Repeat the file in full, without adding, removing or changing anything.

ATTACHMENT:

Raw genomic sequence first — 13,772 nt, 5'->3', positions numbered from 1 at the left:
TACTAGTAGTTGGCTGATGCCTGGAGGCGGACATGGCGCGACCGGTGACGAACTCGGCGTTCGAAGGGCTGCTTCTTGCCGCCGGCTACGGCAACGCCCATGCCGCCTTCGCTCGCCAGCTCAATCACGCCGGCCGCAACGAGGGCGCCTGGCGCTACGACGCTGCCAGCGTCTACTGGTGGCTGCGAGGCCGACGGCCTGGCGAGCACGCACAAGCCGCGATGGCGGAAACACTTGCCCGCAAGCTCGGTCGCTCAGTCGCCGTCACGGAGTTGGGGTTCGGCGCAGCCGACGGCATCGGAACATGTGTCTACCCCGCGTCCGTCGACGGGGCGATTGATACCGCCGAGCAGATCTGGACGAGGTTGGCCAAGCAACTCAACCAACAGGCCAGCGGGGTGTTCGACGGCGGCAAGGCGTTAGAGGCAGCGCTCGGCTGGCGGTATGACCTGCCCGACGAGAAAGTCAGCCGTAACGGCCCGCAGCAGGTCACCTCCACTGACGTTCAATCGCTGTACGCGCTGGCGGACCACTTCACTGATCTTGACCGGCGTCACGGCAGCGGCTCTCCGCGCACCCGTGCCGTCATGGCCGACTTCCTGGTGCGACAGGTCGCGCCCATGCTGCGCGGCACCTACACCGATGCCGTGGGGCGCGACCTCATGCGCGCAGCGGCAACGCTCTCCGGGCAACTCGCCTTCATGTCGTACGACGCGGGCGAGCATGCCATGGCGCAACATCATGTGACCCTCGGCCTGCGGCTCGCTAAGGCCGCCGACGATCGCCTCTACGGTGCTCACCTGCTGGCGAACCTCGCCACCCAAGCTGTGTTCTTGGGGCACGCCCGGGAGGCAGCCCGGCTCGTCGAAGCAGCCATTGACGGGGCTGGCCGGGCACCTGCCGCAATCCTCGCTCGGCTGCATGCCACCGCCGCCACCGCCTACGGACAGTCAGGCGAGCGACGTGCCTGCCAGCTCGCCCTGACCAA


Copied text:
Raw genomic sequence first — 13,772 nt, 5'->3', positions numbered from 1 at the left:
TACTAGTAGTTGGCTGATGCCTGGAGGCGGACATGGCGCGACCGGTGACGAACTCGGCGTTCGAAGGGCTGCTTCTTGCCGCCGGCTACGGCAACGCCCATGCCGCCTTCGCTCGCCAGCTCAATCACGCCGGCCGCAACGAGGGCGCCTGGCGCTACGACGCTGCCAGCGTCTACTGGTGGCTGCGAGGCCGACGGCCTGGCGAGCACGCACAAGCCGCGATGGCGGAAACACTTGCCCGCAAGCTCGGTCGCTCAGTCGCCGTCACGGAGTTGGGGTTCGGCGCAGCCGACGGCATCGGAACATGTGTCTACCCCGCGTCCGTCGACGGGGCGATTGATACCGCCGAGCAGATCTGGACGAGGTTGGCCAAGCAACTCAACCAACAGGCCAGCGGGGTGTTCGACGGCGGCAAGGCGTTAGAGGCAGCGCTCGGCTGGCGGTATGACCTGCCCGACGAGAAAGTCAGCCGTAACGGCCCGCAGCAGGTCACCTCCACTGACGTTCAATCGCTGTACGCGCTGGCGGACCACTTCACTGATCTTGACCGGCGTCACGGCAGCGGCTCTCCGCGCACCCGTGCCGTCATGGCCGACTTCCTGGTGCGACAGGTCGCGCCCATGCTGCGCGGCACCTACACCGATGCCGTGGGGCGCGACCTCATGCGCGCAGCGGCAACGCTCTCCGGGCAACTCGCCTTCATGTCGTACGACGCGGGCGAGCATGCCATGGCGCAACATCATGTGACCCTCGGCCTGCGGCTCGCTAAGGCCGCCGACGATCGCCTCTACGGTGCTCACCTGCTGGCGAACCTCGCCACCCAAGCTGTGTTCTTGGGGCACGCCCGGGAGGCAGCCCGGCTCGTCGAAGCAGCCATTGACGGGGCTGGCCGGGCACCTGCCGCAATCCTCGCTCGGCTGCATGCCACCGCCGCCACCGCCTACGGACAGTCAGGCGAGCGACGTGCCTGCCAGCTCGCCCTGACCAA